business news in context, analysis with attitude

Last Friday, MNB featured a guest column from the Hartman Group's Jack Whelan entitled "Where Wal-Mart Can't Dance," in which he explored the David vs. Goliath nature of competing against Wal-Mart. This column elicited a number of email responses that ran the gamut. One MNB user wrote:

Great article! I happen to agree. I will be watching for future articles about the David's you find in our industry.

But another MNB user disagreed. Vociferously.

The Whelan column was pure drivel, typical of a consultant providing something free and offering knowledge worth just as much. In what town, or world, does he really shop and study markets? Wal-Mart isn't about perception of price and convenience; it is a market of price and convenience! You don't "believe" you are going to get everyday low prices...you "get" everyday low prices. With the real world economy in the tank, customers go there for exactly the reasons Whelan offers as perception. Then the customers go back - again and again.

People go there because it is practical, as he states. But he feels they don't love it? Nonsense. They love that they can save money. They are not after the same esoteric experience Whelan and other retail observers feel is important - they just want to see their economy of time and money well spent. They are after entertainment that Wal-Mart provides, contrary to his belief. That entertainment comes from saving money to allow some of their income to be spent on things other than the higher-priced offerings at other stores not trying to compete. If they throw in other marketing draws, such as scavenger hunts or activities for the kids, it is because they can afford to do so. And, obviously, it works.

If a store is still on business after Wal-Mart "invades", it is because they are well-managed. I don't know what town Whelan shops in, but stores in areas across the country that wish to compete for market share do not do so by being dreary or poorly managed. Of course, many stores are all about convenience and being dreary doesn't bother them or the people stopping in to pick up items with no expectation of entertainment, good manners and service or lower prices.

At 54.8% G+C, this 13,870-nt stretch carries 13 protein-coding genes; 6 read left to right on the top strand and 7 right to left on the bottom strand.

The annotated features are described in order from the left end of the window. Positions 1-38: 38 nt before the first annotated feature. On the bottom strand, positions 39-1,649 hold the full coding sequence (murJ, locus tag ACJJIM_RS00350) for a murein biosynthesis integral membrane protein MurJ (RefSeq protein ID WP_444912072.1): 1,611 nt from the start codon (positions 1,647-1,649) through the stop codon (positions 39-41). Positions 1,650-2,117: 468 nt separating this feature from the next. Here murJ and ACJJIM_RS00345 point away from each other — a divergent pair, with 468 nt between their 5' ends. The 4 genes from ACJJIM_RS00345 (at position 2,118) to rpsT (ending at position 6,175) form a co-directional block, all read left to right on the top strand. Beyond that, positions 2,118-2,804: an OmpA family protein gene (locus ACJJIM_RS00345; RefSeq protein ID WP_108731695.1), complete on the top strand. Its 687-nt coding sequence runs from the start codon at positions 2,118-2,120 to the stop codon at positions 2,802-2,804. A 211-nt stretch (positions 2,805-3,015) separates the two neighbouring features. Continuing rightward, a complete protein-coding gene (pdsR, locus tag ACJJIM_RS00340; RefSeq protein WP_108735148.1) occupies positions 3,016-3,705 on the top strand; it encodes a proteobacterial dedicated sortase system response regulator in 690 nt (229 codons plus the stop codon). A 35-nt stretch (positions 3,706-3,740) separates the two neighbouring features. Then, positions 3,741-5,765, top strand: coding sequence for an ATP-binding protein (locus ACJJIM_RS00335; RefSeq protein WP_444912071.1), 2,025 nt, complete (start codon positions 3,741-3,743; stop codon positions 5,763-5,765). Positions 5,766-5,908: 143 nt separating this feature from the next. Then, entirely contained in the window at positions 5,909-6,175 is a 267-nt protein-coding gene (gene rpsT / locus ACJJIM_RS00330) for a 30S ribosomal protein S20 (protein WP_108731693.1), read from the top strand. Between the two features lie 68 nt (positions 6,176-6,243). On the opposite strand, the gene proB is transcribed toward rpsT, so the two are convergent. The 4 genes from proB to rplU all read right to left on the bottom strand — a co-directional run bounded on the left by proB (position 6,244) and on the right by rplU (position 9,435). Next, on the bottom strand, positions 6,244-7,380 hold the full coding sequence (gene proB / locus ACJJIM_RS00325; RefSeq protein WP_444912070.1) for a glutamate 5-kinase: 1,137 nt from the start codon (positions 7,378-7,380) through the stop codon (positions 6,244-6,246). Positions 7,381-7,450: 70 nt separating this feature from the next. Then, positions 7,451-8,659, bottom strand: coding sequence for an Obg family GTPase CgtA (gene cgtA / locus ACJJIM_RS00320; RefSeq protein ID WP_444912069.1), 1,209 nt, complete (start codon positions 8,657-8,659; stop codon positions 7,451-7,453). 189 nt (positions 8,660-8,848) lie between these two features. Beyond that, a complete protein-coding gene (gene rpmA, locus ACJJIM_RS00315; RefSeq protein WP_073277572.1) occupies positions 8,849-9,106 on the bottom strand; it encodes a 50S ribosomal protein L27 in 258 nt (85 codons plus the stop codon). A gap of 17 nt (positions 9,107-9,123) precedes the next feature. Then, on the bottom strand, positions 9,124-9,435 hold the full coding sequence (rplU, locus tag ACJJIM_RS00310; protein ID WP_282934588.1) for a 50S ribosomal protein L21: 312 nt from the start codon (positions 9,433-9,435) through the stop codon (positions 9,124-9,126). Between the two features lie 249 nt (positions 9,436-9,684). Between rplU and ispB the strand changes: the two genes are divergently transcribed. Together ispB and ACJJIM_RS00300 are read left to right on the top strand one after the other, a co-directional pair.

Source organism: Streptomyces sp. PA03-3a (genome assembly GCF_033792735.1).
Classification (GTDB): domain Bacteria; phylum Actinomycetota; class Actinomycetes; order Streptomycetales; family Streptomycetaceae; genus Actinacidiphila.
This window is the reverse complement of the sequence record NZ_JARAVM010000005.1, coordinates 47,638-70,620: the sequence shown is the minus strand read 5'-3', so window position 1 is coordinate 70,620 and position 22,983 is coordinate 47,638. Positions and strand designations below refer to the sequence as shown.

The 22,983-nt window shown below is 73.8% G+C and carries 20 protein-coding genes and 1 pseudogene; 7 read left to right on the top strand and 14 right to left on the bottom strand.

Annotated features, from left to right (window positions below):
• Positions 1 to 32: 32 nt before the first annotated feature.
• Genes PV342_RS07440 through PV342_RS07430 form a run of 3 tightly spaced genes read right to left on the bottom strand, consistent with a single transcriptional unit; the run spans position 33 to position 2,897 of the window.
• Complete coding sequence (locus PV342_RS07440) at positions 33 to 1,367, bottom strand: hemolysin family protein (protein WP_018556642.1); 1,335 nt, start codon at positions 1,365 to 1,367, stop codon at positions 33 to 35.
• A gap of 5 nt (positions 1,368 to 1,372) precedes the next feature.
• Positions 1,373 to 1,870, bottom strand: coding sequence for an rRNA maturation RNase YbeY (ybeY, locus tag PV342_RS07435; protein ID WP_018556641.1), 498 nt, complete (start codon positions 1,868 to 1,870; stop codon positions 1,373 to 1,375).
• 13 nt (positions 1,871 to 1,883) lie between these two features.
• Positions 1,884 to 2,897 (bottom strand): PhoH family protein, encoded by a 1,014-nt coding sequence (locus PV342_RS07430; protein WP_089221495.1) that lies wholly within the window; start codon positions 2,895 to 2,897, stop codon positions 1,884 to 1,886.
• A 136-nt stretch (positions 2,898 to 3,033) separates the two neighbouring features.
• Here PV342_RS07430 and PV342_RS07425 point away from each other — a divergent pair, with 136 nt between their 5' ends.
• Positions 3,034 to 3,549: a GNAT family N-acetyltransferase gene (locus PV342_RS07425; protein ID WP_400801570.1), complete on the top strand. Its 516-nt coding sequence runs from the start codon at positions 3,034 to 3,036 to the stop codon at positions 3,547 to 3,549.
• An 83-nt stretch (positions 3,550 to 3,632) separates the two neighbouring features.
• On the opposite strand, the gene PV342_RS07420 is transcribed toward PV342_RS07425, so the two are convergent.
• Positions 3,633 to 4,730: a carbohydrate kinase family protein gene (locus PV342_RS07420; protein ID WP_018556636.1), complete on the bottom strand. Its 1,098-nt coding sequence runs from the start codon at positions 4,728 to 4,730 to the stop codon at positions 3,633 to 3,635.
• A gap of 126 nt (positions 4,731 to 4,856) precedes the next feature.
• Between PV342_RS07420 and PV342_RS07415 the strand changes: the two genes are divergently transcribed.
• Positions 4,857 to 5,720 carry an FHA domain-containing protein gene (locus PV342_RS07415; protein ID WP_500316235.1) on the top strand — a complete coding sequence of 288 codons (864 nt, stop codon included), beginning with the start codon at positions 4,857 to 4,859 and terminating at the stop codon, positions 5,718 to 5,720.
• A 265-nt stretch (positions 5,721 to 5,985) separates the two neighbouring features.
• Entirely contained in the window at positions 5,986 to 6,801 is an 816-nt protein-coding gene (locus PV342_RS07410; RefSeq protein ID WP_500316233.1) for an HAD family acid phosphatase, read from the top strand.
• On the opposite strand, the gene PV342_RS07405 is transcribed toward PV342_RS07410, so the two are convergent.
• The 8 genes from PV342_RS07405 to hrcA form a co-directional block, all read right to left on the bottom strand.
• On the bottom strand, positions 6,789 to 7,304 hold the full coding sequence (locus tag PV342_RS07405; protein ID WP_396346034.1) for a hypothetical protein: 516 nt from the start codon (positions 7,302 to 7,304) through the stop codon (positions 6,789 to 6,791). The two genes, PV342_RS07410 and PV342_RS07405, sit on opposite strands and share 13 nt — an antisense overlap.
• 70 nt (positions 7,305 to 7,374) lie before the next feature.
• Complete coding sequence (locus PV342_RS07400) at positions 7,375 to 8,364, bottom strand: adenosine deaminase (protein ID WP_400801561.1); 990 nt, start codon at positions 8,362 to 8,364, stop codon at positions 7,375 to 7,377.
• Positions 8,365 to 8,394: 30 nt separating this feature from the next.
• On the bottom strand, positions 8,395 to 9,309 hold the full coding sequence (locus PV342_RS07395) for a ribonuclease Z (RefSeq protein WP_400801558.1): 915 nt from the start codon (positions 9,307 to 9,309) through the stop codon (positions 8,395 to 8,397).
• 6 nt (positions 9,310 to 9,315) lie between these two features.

Not sure of Whelan's age, but stores in the 50's and 60's were anything but soulless and mediocre. Where was Whelan shopping back then - the Soviet Union? As any student of the industry knows, those years were the golden age of innovation in retail convenience, service and shopping charm. If it weren't for those retail principles born in those decades, Wal-Mart would not be the success it is. After all, isn't that when it started? Loyalty is a two-way street and his analogy of moving to a chain store because his independent pet store owner's passion for animals (eccentric as it may be, Jack) usurped his selfish need to be handled like a prima dona...well, it shows he cares less for the community than being treated like the celebrity he isn't. Maybe some heartfelt advice from him could have helped this person's retailing skills and longevity. After all, well-meaning retailers will listen to their customer's needs. Perhaps Whelan felt that the independent couldn't afford his retainer so the advice was not worth the solicitation. The same way I feel about his column…

As an independent retailer, I realize that there are needs of customers that Wal-Mart cannot provide. But I am not naive enough to believe that they will only shop with me, no matter what I can provide. The type of loyalty Whelan alludes to is not in real America. People are in hard times and Wal-Mart is cheaper on soap and staples than any of the neighborhood stores I know. It is not about David and Goliath. It is about capturing as much market share as you can and looking for ways to capture more of it. Whelan thinks someone will knock off Wal-Mart? Of course, history shows that things change over time…

Retailers, especially independents, worry about the weekly recap, the payroll percentage and the grosses on the next inventory. They worry that the new checker is scanning properly and being nice to the customers. They may even have some time to ponder the line of credit for a new store or some new refrigeration. But, winning...and knocking off the Wal-Mart's business...is not even in the dream. Your high and mighty words are non-productive.